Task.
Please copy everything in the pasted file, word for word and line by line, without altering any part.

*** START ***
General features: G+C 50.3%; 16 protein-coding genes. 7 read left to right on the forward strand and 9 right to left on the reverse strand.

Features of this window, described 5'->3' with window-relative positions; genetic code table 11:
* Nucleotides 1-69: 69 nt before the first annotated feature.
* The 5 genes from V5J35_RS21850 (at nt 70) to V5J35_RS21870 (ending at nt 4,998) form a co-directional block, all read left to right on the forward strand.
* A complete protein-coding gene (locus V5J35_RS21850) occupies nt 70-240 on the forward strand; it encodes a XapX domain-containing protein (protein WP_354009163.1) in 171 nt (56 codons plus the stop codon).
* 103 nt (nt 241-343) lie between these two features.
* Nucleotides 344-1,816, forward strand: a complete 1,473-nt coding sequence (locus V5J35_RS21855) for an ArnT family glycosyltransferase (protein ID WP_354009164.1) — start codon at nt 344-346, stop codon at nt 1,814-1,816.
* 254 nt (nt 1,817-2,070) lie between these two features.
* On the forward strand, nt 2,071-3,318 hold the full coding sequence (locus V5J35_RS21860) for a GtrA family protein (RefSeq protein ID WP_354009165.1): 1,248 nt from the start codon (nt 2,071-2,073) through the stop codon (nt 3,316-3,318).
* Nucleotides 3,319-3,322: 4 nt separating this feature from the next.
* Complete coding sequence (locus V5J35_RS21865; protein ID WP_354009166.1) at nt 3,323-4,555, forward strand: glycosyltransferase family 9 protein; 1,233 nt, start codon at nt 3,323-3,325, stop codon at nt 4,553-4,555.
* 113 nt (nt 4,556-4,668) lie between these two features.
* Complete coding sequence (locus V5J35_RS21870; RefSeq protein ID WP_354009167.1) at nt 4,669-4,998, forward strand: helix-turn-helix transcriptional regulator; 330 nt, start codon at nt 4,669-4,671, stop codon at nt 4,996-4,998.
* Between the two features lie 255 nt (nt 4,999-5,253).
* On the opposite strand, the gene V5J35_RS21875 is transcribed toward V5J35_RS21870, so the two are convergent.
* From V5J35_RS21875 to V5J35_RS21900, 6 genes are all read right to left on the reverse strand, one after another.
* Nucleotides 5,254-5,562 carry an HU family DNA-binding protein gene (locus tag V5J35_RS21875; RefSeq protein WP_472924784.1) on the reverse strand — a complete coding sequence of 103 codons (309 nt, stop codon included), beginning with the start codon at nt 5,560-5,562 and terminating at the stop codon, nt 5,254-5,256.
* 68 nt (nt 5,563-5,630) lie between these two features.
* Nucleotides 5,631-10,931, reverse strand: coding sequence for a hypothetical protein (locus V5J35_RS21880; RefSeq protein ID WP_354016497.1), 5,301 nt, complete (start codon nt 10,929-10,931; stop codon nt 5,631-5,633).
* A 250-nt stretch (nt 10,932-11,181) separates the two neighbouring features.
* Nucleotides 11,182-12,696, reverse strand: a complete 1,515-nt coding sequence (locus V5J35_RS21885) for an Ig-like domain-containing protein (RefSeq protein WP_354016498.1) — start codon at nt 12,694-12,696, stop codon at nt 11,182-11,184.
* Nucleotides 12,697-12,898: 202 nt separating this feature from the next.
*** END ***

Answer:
General features: G+C 50.3%; 16 protein-coding genes. 7 read left to right on the forward strand and 9 right to left on the reverse strand.

Features of this window, described 5'->3' with window-relative positions; genetic code table 11:
* Nucleotides 1-69: 69 nt before the first annotated feature.
* The 5 genes from V5J35_RS21850 (at nt 70) to V5J35_RS21870 (ending at nt 4,998) form a co-directional block, all read left to right on the forward strand.
* A complete protein-coding gene (locus V5J35_RS21850) occupies nt 70-240 on the forward strand; it encodes a XapX domain-containing protein (protein WP_354009163.1) in 171 nt (56 codons plus the stop codon).
* 103 nt (nt 241-343) lie between these two features.
* Nucleotides 344-1,816, forward strand: a complete 1,473-nt coding sequence (locus V5J35_RS21855) for an ArnT family glycosyltransferase (protein ID WP_354009164.1) — start codon at nt 344-346, stop codon at nt 1,814-1,816.
* 254 nt (nt 1,817-2,070) lie between these two features.
* On the forward strand, nt 2,071-3,318 hold the full coding sequence (locus V5J35_RS21860) for a GtrA family protein (RefSeq protein ID WP_354009165.1): 1,248 nt from the start codon (nt 2,071-2,073) through the stop codon (nt 3,316-3,318).
* Nucleotides 3,319-3,322: 4 nt separating this feature from the next.
* Complete coding sequence (locus V5J35_RS21865; protein ID WP_354009166.1) at nt 3,323-4,555, forward strand: glycosyltransferase family 9 protein; 1,233 nt, start codon at nt 3,323-3,325, stop codon at nt 4,553-4,555.
* 113 nt (nt 4,556-4,668) lie between these two features.
* Complete coding sequence (locus V5J35_RS21870; RefSeq protein ID WP_354009167.1) at nt 4,669-4,998, forward strand: helix-turn-helix transcriptional regulator; 330 nt, start codon at nt 4,669-4,671, stop codon at nt 4,996-4,998.
* Between the two features lie 255 nt (nt 4,999-5,253).
* On the opposite strand, the gene V5J35_RS21875 is transcribed toward V5J35_RS21870, so the two are convergent.
* From V5J35_RS21875 to V5J35_RS21900, 6 genes are all read right to left on the reverse strand, one after another.
* Nucleotides 5,254-5,562 carry an HU family DNA-binding protein gene (locus tag V5J35_RS21875; RefSeq protein WP_472924784.1) on the reverse strand — a complete coding sequence of 103 codons (309 nt, stop codon included), beginning with the start codon at nt 5,560-5,562 and terminating at the stop codon, nt 5,254-5,256.
* 68 nt (nt 5,563-5,630) lie between these two features.
* Nucleotides 5,631-10,931, reverse strand: coding sequence for a hypothetical protein (locus V5J35_RS21880; RefSeq protein ID WP_354016497.1), 5,301 nt, complete (start codon nt 10,929-10,931; stop codon nt 5,631-5,633).
* A 250-nt stretch (nt 10,932-11,181) separates the two neighbouring features.
* Nucleotides 11,182-12,696, reverse strand: a complete 1,515-nt coding sequence (locus V5J35_RS21885) for an Ig-like domain-containing protein (RefSeq protein WP_354016498.1) — start codon at nt 12,694-12,696, stop codon at nt 11,182-11,184.
* Nucleotides 12,697-12,898: 202 nt separating this feature from the next.